Although Seattle gets most of the attention when it comes to tech and innovation in the Northwest, the Tri-Cities, a region about 200 miles inland, is a major research center featuring a powerful STEM workforce. Pacific Northwest National Laboratory, Battelle Memorial Institute, Energy Northwest and ConAgra Foods are large employers here that hire a number of workers in STEM fields.

7. San Francisco-San Mateo-Redwood City, California

The San Francisco-San Mateo-Redwood City area north of Silicon Valley shares a lot of similarities with the valley, including the prevalence of tech jobs. The region boasts 108 STEM employees per 1,000 jobs and the second-highest STEM salary of all places (as well as the third-highest cost to rent). Google, Twitter and LinkedIn and the ever-growing number of startup companies regularly hire STEM grads.

8. Washington, D.C.-Arlington-Alexandria, Virginia, Maryland and West Virginia

The nation’s capital and surrounding metro area are home to about 117 STEM workers for every 1,000 jobs, and these employees make an average salary just shy of six figures. In addition to a plethora of tech companies, the region also boasts initiatives such as the DC STEM Alliance, which provides resources to boost STEM education locally.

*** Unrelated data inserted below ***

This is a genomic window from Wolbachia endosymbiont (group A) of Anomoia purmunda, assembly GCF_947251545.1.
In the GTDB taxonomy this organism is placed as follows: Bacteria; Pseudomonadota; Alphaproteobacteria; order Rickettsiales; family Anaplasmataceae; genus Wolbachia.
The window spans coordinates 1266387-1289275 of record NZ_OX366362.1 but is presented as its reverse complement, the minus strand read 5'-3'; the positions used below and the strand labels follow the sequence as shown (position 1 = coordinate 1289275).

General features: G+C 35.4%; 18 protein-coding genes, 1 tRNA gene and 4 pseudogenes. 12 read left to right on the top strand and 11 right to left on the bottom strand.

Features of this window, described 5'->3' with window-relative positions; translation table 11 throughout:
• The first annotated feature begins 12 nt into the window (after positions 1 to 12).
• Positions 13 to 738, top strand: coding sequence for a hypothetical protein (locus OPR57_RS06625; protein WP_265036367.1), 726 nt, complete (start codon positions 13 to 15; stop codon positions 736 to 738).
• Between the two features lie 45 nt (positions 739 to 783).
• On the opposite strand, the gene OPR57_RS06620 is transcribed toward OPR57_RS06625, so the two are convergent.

9. Houston-Sugar Land-Baytown, Texas

Houston’s proportion of STEM workers is higher than average and its mean STEM salary of $94,826 is boosted by a relatively low median rent and cost of living. Booming industries in the region include aerospace, energy, biotechnology and life sciences, with ExxonMobil and Shell Oil Co. among its top employers. The University of Houston features a STEM Center that focuses on attracting students to STEM careers at a local and national level.

10. Palm Bay-Melbourne-Titusville, Florida

This Florida metro area earns its spot on our list thanks to a sizable STEM industry (89 STEM employees for every 1,000 jobs) and a low cost of living (median rent is just $876). The region boasts a high concentration of tech workers due to the prevalence of defense, aerospace and technology companies.

 

Best places for STEM grads data

 

Methodology

Here’s how we calculated the score for each of the 354 largest U.S. metro areas:

  1. STEM employees per 1,000 total jobs are 50% of the score. Data are from the Bureau of Labor Statistics May 2014 Metropolitan and Nonmetropolitan Area Occupational Employment and Wage Estimates.
  2. Annual mean wage for STEM jobs is 25% of the score. Data are from the Bureau of Labor Statistics May 2014 Metropolitan and Nonmetropolitan Area Occupational Employment and Wage Estimates.
  3. Median gross rent for each place is 25% of the score. Data are from the U.S. Census Bureau’s 2013 American Community Survey.

This study analyzes data for all jobs classified as computer and mathematical occupations, architecture and engineering occupations or life, physical and social science occupations.


Huntsville, Alabama, image via iStock.